Challenging behaviours and learning disabilities (NICE)

A learning disability is defined by 3 core criteria: lower intellectual ability (usually an IQ of less than 70), significant impairment of social or adaptive functioning, and onset in childhood. 
 
Some people with a learning disability display behaviour that challenges. 'Behaviour that challenges' is not a diagnosis and is used in this guideline to indicate that although such behaviour is a challenge to services, family members or carers, it may serve a purpose for the person with a learning disability. 
 
This behaviour often results from the interaction between personal and environmental factors and includes aggression, self-injury, stereotypic behaviour, withdrawal, and disruptive or destructive behaviour. It can also include violence, arson or sexual abuse, and may bring the person into contact with the criminal justice system.
 
This guideline covers the care and shared care provided or commissioned by health and social care, in whatever care setting the person lives.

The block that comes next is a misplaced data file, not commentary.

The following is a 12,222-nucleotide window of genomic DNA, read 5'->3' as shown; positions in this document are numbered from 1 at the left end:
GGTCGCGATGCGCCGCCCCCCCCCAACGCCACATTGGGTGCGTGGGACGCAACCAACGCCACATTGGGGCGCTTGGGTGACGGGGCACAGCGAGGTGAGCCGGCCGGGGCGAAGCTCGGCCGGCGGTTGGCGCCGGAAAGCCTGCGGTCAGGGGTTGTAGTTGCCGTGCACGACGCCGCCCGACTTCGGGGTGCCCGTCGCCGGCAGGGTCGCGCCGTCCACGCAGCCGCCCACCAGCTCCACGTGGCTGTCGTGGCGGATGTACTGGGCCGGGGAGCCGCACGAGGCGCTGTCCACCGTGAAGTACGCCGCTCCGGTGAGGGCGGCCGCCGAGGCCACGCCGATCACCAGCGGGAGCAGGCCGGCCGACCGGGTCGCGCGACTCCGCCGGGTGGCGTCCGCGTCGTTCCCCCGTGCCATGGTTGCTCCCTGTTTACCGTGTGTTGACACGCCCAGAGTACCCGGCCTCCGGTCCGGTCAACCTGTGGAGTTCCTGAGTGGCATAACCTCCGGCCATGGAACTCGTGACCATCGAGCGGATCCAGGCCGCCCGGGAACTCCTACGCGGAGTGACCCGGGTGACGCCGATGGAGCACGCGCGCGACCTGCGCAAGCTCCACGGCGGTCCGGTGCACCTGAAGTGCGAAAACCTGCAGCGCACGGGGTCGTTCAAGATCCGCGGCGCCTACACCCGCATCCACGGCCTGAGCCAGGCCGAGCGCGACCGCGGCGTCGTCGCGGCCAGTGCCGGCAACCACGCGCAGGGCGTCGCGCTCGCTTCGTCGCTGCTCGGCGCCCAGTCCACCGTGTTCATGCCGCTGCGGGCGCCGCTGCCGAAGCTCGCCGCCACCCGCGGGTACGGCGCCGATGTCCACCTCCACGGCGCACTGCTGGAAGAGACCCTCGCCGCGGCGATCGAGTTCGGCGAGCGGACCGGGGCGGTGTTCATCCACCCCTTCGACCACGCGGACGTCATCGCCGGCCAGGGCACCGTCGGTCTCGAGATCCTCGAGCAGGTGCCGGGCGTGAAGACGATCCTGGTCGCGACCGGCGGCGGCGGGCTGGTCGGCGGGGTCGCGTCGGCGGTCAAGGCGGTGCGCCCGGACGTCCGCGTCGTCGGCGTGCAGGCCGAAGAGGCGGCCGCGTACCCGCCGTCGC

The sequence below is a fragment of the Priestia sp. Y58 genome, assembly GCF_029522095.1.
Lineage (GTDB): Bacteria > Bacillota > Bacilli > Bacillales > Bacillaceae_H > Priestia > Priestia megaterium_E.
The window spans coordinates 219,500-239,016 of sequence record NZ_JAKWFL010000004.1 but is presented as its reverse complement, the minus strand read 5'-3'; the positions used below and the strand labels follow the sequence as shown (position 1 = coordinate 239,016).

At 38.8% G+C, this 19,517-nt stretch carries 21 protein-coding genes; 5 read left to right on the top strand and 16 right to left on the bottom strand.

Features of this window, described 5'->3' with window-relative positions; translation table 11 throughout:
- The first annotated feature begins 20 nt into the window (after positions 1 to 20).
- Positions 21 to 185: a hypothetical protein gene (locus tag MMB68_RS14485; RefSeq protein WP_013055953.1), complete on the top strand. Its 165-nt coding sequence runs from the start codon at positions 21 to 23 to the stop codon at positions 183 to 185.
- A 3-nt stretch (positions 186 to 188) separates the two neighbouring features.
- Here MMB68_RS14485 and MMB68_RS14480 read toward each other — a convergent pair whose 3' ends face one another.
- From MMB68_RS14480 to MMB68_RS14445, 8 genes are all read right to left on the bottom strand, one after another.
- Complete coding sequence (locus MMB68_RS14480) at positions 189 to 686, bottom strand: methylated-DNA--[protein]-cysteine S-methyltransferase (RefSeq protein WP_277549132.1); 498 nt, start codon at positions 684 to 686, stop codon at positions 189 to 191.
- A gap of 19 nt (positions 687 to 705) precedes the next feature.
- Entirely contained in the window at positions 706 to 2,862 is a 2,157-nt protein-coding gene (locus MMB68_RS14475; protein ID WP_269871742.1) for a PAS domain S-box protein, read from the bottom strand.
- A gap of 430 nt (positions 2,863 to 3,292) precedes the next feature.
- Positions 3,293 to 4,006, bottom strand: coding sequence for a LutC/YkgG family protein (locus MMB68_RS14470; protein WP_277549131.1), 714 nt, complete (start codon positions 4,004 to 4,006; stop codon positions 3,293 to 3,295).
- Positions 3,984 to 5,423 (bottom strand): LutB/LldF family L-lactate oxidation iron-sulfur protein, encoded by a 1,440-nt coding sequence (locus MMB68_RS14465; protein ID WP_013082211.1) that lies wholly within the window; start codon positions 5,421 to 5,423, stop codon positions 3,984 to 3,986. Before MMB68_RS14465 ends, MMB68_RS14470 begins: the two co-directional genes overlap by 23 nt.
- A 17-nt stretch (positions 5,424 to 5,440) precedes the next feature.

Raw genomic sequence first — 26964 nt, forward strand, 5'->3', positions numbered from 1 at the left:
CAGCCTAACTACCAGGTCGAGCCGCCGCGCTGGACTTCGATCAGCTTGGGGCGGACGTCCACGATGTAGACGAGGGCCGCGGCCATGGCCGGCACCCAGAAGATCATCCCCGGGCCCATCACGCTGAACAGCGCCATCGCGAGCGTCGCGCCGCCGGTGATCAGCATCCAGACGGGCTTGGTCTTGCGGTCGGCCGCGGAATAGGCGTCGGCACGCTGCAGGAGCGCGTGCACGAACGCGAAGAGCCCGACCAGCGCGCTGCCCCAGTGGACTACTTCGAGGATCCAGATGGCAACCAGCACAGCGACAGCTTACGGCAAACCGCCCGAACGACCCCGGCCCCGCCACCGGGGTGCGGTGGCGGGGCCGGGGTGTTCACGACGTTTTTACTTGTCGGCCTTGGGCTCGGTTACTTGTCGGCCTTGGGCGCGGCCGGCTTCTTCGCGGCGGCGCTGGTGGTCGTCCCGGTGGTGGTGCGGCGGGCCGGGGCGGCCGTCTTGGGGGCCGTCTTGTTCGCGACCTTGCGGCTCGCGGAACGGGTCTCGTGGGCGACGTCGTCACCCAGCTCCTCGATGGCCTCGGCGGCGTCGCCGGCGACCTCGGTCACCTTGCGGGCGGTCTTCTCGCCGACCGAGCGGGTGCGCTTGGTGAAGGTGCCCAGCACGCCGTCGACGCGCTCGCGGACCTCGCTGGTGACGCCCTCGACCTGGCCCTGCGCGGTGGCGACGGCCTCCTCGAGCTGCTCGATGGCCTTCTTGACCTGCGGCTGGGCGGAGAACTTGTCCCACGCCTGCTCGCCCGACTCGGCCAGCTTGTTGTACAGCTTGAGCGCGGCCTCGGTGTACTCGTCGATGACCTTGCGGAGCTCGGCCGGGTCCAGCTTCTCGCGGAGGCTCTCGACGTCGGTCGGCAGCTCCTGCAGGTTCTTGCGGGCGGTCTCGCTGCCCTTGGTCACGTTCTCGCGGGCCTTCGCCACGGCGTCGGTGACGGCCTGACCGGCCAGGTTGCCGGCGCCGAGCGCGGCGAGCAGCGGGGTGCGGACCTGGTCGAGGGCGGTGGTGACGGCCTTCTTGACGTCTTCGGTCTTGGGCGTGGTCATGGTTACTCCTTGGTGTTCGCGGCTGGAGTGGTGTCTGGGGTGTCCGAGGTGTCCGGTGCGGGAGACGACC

Date of Publication: May 2015
Endorsed on: January 2016
 
Full guideline (PDF, 4095KB, 371 Pages) 
NICE guideline (PDF, 245KB, 57 Pages)
 

Children's attachment (NICE QS)

Attachment is a type of behaviour displayed by children to draw their primary caregiver towards them at moments of need or distress. Children whose caregivers respond sensitively to their needs at times of distress and fear in infancy and early childhood develop secure attachments to them. 
 
This quality standard covers the identification, assessment and treatment of attachment difficulties. It focusses on children and young people up to age 18: 
  • on the edge of care (those considered to be at high risk of going into care) 
  • looked after by local authorities in foster homes (including kinship foster care) 
  • in special guardianship 
  • adopted from care 
  • in residential units and other accommodation
It is expected that this quality standard will contribute to improvements in the following outcomes:
  • Children’s social and emotional development
  • Children’s behavioural functioning
  • Quality of parent or carer child relationship
  • Wellbeing and quality of life for children and parents or carers
  • Mental health problems in children and parents or carers
  • Breakdown in fostering placements or adoption
  • Youth offending rates
  • Educational progress and attainment
  • School absences and exclusions
Date of Publication: October 2016